LL: She’s happy with what I am doing… what she wishes I was doing is having babies… if that’s a career choice.
GFR: What are your thoughts on blind tasting?
LL: In my mind, that whole blind tasting competition thing is a who’s dick is bigger contest. I like to blind taste, it’s fun. I don’t mind sitting around blind tasting with friends… but competitive blind tasting, that’s bullshit, that’s not what wine is about.
GFR: I have heard that you are rather skilled when in comes to pairing with wine… What is your favourite wine pairing?
LL: White Burgundy and a bathtub
GFR: I’m publishing that!
LL: Honey there’s more where that came from…
GFR: Speaking of pairings… I’d like you to do a few for me… *rummages around in bag, producing an ipod and headphones* How about pairing some wines with three pieces of music?
LL: Errrrrrrrr… Sure!
Musical Pairing #1: Cutty Ranks – Limb by Limb
LL: Ha!… I love music like this… It’s going to take me a second… Okay… I got it… Albarino! Because it is such a fun, summer, vacation-like wine… nice and cold… outdoors… probably colder than most Sommeliers would like it served.
Musical Pairing #2: Arthur Russell – A Little Lost
LL: I like this very much… I’d say a St. Joseph… because it’s soothing and kinda moody… it can induce a kind of soothed state for me, with it’s combination of aromas and its body. I liked that song, it was very beautiful.
Musical Pairing #3: Motorhead – Ace of Spades
LL: This is horrible… it’s dreadful…
GFR: It’s Motorhead’s Ace of Spades! How can you say that!?
LL: No wine in the world should be consumed while this is playing… this has DIRTY BOURBON written all over it.
GFR: Now… what wine would you pair with these situations?
LL: Bring it on.
Situation Pairing#1 – A warm Toronto Summer night
LL: An old style white Rioja… kicking it old school… in Spain I spent so many after beach evenings with white Rioja.
Situation Pairing #2 – A seduction
LL: Chateauneuf-du-Pape. Because its a sly wine, masculine and feminine at the same time… with the capacity to captivate and entice both women and men on their own gut levels simultaneously. Mmmmmm.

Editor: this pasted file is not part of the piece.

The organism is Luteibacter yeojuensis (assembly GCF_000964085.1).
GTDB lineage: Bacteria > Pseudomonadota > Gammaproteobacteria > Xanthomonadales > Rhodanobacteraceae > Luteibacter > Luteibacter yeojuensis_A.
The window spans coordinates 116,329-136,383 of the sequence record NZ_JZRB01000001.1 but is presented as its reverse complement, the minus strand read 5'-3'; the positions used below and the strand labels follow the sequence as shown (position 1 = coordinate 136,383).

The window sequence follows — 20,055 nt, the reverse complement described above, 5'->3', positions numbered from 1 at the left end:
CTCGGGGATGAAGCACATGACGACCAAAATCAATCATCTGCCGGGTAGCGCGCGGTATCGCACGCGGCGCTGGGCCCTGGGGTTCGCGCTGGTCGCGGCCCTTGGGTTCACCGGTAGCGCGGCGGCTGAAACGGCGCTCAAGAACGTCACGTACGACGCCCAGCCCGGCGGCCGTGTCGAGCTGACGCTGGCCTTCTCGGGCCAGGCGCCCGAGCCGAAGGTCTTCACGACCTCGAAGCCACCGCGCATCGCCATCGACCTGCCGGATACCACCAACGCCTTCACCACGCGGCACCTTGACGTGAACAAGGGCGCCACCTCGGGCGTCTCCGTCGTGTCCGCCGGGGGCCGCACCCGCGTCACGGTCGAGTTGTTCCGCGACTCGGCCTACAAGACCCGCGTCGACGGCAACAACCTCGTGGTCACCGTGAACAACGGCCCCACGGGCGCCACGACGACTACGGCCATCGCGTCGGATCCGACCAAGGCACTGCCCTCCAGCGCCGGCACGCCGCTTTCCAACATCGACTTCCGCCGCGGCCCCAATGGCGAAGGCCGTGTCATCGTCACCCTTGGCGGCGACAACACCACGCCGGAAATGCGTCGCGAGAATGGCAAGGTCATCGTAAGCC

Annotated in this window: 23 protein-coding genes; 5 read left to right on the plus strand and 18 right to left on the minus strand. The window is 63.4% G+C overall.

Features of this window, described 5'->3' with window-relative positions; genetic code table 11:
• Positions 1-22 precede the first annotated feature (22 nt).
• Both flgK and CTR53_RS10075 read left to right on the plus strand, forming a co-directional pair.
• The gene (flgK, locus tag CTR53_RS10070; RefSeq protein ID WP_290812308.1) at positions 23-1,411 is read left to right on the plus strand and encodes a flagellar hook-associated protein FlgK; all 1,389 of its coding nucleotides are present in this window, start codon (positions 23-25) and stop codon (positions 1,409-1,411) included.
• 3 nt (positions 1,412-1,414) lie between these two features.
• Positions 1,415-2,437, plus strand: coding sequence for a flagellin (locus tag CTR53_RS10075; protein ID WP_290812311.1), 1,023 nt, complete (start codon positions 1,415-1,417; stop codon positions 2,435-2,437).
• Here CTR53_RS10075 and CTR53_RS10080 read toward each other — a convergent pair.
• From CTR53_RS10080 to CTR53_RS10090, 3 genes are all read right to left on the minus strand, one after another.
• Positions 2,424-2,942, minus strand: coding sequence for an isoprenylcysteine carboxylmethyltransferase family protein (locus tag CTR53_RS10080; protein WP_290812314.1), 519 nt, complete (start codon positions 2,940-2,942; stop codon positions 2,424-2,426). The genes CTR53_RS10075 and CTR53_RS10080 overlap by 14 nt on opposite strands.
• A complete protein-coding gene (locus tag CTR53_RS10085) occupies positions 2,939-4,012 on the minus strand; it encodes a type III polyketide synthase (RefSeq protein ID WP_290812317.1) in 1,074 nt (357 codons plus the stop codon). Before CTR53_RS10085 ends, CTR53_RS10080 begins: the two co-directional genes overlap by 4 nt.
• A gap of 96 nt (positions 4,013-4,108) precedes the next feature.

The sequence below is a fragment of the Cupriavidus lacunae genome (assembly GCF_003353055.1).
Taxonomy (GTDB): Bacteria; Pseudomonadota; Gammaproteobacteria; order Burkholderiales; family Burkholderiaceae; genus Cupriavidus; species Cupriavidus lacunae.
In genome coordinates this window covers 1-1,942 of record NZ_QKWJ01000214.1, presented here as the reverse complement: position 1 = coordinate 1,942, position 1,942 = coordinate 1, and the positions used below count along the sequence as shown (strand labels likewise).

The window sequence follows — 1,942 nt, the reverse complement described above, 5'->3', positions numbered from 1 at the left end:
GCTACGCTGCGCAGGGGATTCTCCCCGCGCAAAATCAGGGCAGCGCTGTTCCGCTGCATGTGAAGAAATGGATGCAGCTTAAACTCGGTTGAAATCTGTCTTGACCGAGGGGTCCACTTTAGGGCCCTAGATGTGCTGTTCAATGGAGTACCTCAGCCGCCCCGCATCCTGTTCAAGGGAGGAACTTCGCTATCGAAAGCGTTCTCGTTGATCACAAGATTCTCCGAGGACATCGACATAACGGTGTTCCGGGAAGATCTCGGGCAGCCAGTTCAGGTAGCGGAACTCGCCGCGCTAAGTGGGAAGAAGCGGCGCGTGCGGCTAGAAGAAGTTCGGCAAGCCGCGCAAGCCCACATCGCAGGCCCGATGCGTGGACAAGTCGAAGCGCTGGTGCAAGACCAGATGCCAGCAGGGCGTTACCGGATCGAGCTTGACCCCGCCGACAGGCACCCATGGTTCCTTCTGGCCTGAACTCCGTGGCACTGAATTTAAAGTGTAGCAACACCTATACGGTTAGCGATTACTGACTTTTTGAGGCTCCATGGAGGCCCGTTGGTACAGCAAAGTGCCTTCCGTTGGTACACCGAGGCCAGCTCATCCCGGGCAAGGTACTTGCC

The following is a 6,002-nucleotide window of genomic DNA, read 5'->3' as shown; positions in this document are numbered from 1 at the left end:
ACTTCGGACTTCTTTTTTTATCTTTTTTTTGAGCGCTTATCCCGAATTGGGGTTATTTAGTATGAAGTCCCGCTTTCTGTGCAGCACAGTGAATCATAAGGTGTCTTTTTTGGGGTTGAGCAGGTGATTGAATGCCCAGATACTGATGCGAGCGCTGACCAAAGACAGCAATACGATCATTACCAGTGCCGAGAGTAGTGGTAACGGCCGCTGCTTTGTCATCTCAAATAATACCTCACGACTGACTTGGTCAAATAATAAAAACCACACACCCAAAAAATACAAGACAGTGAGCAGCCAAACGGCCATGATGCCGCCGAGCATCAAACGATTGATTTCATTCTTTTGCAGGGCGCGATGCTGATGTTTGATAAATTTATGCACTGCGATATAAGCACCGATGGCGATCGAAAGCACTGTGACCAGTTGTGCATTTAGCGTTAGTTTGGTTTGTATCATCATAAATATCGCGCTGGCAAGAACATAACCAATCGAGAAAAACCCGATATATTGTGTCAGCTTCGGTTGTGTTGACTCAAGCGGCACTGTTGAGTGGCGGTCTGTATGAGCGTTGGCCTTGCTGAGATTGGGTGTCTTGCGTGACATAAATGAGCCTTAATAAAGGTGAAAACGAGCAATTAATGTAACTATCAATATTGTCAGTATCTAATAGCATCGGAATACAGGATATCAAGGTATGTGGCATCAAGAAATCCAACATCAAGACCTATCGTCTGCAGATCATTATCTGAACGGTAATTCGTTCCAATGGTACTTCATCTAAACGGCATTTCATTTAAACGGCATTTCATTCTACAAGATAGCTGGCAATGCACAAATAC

Situation Pairing #3 – A breakup
LL: I want an old Amarone… at least 10 years old…I want it to bludgeon me and an old Amarone can do that very sweetly.
GFR: Do you drink beers or spirits?
LL: Much like wine, beer is all about mood for me… I like Guinness… I like a dark stout… and I love me a Red Stripe.
GFR: What is your least favourite part of your job as Sommelier? For me it was doing inventory…
LL: For me it is accounting… figuring out the logistics between costs, markups… having to be in front of any kind of excel spreadsheet and having to plug numbers in.
GFR: What is your weapon of choice when it comes to a corkscrew?
LL: I have a Pulltap corkscrew from Le Sommelier.
GFR: Sommeliers often have quite the increased tolerance for wine. What is your limit?
LL: Ohhhhhhhh… really low… I am a lady, so I drink like a lady. I am the soberest Sommelier that exists in this city. I am convinced of this fact.
GFR: How many wines do you taste in a week?
LL: Around twenty.
GFR: Do you spit or swallow?
LL: I spit always. I spit up a storm.
GFR: Do you travel much for work?
LL: Not yet… I travel as much as humanly possible for pleasure… but for work, I have only been in the game for a couple of years.
GFR: What’s your house wine at home?
LL: Well, I am given so many gifts (read: samples) of wine that I don’t really need to purchase any wines.
GFR: Now it’s time for some free association… what comes into your mind when I say the following?
Free Association #1 – Brettanomyces
LL: Mice… dead mice in a dry storage *pulls a grimace*
Free Association #2 – Robert Parker
LL: Textbook… learning material, educator.
Free Association #3 – Celebrities making wine
LL: Oh God… *rolls eyes*… that’s what I think… C’mon! Who knows, a celebrity could be a talented Winemaker, but chances are… no.
GFR: And now the cheesy question… If you were a grape varietal what would you be?
LL: Definitely Pinot Noir… it’s delicate… it has to have everything in its environment just so in order for it to really flourish… I’m extremely sensitive to things such as temperature and light… I’m very particular… and also, when it’s bad it’s bad, but when it’s good it is f****** outstanding… and I can relate to those extremes.
GFR: And that’s it.
LL: Really… that was great… I could do this for hours.
GFR: Thank you Lesa Lapointe!
Edinburgh-born/Toronto-based Sommelier, consultant, writer, judge and educator Jamie Drummond is the Director of Programs/Editor of Good Food Revolution… and he thinks that Lesa has what it takes… without a doubt.
Peter Boyd has been a part of Toronto’s wine scene for over two decades. He has taught the Diploma level for the International Sommeliers Guild, and has been the sommelier at Scaramouche Restaurant since 1993. He also writes about wine, food and pop culture and raises show molerats for fun and profit. He’s also one of the most solid guys in the business. Trust this man. Seriously… he knows his shit.
A well-known and much respected figure on the Toronto food and wine scene for almost twenty years, Potvin has worked in many of the city’s very best establishments including Biffs, Canoe, and Eau. In 2004 Potvin opened his incarnation of the Niagara Street Café, a restaurant that has gone from strength to strength year after year, with universal critical acclaim. Anton spends much of his time traveling and tasting wine and has been ranked highly in consecutive years of the International Wine Challenge. And he looks a bit like the Mad Monk himself… Ra, Ra, Rasputin. Ah, those crazy Russians.
Tags: Anton Potvin, Enoteca Sociale, Jamie Drummond, Lesa Lapointe, Niagara Street Cafe, Ontario, Peter Boyd, Pizza Libretto, Scaramouche, Sommelier, Terroni, The New Juice, Toronto, Toronto Sommeliers, Wine, Young Blood Sommeliers